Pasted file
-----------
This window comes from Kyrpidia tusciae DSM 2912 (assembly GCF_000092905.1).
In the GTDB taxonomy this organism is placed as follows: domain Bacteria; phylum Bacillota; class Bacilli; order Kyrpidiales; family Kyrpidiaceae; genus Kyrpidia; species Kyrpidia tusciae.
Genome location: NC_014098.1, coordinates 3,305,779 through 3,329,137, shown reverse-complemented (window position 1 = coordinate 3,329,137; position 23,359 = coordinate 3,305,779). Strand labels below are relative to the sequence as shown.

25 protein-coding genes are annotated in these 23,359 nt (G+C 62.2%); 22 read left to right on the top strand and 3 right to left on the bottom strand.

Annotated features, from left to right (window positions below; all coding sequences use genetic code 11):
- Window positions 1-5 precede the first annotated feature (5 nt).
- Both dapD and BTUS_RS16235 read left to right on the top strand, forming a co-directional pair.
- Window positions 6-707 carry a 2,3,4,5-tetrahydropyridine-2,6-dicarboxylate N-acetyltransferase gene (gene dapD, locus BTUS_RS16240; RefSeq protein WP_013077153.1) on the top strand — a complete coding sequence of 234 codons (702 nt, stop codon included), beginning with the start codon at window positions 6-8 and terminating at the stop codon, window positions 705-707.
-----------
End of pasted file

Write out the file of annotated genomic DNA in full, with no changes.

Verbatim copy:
This window comes from Kyrpidia tusciae DSM 2912 (assembly GCF_000092905.1).
In the GTDB taxonomy this organism is placed as follows: domain Bacteria; phylum Bacillota; class Bacilli; order Kyrpidiales; family Kyrpidiaceae; genus Kyrpidia; species Kyrpidia tusciae.
Genome location: NC_014098.1, coordinates 3,305,779 through 3,329,137, shown reverse-complemented (window position 1 = coordinate 3,329,137; position 23,359 = coordinate 3,305,779). Strand labels below are relative to the sequence as shown.

25 protein-coding genes are annotated in these 23,359 nt (G+C 62.2%); 22 read left to right on the top strand and 3 right to left on the bottom strand.

Annotated features, from left to right (window positions below; all coding sequences use genetic code 11):
- Window positions 1-5 precede the first annotated feature (5 nt).
- Both dapD and BTUS_RS16235 read left to right on the top strand, forming a co-directional pair.
- Window positions 6-707 carry a 2,3,4,5-tetrahydropyridine-2,6-dicarboxylate N-acetyltransferase gene (gene dapD, locus BTUS_RS16240; RefSeq protein WP_013077153.1) on the top strand — a complete coding sequence of 234 codons (702 nt, stop codon included), beginning with the start codon at window positions 6-8 and terminating at the stop codon, window positions 705-707.